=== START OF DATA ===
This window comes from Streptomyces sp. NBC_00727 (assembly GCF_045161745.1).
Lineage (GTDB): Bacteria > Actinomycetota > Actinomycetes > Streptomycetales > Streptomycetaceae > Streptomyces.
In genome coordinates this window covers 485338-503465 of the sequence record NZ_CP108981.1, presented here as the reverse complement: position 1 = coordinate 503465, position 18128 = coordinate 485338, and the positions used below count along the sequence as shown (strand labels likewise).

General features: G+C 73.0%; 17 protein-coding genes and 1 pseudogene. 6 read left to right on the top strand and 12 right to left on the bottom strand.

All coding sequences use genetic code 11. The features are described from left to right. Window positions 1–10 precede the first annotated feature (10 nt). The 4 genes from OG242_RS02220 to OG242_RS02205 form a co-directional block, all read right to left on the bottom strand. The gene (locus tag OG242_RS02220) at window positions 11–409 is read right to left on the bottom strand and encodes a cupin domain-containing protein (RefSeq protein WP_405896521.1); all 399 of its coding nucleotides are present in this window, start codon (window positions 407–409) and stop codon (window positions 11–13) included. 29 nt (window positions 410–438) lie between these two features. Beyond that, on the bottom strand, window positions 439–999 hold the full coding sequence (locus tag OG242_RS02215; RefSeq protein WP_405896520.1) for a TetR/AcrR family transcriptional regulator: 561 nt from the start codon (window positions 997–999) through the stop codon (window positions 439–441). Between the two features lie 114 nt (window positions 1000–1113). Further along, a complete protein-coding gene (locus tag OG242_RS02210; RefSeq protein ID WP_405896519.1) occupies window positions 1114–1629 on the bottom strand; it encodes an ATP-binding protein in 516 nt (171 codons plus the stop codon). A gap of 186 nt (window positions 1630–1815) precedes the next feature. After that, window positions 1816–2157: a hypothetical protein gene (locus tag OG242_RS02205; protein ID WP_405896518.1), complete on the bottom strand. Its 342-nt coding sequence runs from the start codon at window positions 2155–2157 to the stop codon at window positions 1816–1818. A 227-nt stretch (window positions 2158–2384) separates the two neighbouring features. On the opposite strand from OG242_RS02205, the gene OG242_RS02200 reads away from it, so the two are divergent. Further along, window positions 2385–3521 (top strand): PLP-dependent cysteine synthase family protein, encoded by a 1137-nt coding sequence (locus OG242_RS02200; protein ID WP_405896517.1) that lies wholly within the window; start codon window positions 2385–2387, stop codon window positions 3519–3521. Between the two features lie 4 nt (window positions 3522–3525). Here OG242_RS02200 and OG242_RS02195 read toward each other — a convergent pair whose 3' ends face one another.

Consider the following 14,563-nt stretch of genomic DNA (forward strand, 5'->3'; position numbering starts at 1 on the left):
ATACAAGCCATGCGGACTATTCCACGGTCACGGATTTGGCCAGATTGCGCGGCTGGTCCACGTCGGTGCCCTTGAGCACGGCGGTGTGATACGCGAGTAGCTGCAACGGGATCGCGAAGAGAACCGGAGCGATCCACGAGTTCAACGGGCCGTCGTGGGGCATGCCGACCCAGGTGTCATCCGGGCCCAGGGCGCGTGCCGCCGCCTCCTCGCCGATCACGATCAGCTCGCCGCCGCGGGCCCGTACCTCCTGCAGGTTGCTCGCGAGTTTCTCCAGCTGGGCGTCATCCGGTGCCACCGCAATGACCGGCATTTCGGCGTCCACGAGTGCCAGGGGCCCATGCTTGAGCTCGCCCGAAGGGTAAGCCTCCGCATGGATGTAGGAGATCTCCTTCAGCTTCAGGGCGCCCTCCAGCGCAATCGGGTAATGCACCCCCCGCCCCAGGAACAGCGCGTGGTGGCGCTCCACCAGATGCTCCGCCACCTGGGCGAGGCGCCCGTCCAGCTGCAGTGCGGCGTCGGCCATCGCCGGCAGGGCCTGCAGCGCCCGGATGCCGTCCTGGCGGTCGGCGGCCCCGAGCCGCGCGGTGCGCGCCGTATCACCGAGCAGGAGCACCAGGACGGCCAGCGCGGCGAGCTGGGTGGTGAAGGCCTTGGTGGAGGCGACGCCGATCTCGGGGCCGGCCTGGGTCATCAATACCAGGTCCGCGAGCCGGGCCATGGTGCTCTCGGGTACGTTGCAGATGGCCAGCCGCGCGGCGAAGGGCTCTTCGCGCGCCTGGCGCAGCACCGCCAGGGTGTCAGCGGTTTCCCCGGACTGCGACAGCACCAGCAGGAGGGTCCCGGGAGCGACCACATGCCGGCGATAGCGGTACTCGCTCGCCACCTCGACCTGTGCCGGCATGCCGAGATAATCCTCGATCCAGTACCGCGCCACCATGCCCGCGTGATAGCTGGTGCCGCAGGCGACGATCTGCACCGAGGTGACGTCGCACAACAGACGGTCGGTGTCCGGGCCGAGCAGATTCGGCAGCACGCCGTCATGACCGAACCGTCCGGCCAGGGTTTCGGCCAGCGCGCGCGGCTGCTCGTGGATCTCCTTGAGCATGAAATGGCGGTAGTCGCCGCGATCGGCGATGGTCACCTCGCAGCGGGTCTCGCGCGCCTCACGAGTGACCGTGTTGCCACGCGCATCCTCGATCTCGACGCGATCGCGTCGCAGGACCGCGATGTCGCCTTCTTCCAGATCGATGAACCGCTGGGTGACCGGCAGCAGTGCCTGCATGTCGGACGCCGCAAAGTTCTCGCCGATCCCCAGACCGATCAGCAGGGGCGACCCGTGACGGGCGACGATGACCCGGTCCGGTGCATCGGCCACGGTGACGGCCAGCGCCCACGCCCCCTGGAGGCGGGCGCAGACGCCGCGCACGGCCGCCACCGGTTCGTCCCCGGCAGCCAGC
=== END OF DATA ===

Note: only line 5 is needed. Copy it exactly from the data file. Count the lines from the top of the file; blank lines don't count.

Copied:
All coding sequences use genetic code 11. The features are described from left to right. Window positions 1–10 precede the first annotated feature (10 nt). The 4 genes from OG242_RS02220 to OG242_RS02205 form a co-directional block, all read right to left on the bottom strand. The gene (locus tag OG242_RS02220) at window positions 11–409 is read right to left on the bottom strand and encodes a cupin domain-containing protein (RefSeq protein WP_405896521.1); all 399 of its coding nucleotides are present in this window, start codon (window positions 407–409) and stop codon (window positions 11–13) included. 29 nt (window positions 410–438) lie between these two features. Beyond that, on the bottom strand, window positions 439–999 hold the full coding sequence (locus tag OG242_RS02215; RefSeq protein WP_405896520.1) for a TetR/AcrR family transcriptional regulator: 561 nt from the start codon (window positions 997–999) through the stop codon (window positions 439–441). Between the two features lie 114 nt (window positions 1000–1113). Further along, a complete protein-coding gene (locus tag OG242_RS02210; RefSeq protein ID WP_405896519.1) occupies window positions 1114–1629 on the bottom strand; it encodes an ATP-binding protein in 516 nt (171 codons plus the stop codon). A gap of 186 nt (window positions 1630–1815) precedes the next feature. After that, window positions 1816–2157: a hypothetical protein gene (locus tag OG242_RS02205; protein ID WP_405896518.1), complete on the bottom strand. Its 342-nt coding sequence runs from the start codon at window positions 2155–2157 to the stop codon at window positions 1816–1818. A 227-nt stretch (window positions 2158–2384) separates the two neighbouring features. On the opposite strand from OG242_RS02205, the gene OG242_RS02200 reads away from it, so the two are divergent. Further along, window positions 2385–3521 (top strand): PLP-dependent cysteine synthase family protein, encoded by a 1137-nt coding sequence (locus OG242_RS02200; protein ID WP_405896517.1) that lies wholly within the window; start codon window positions 2385–2387, stop codon window positions 3519–3521. Between the two features lie 4 nt (window positions 3522–3525). Here OG242_RS02200 and OG242_RS02195 read toward each other — a convergent pair whose 3' ends face one another.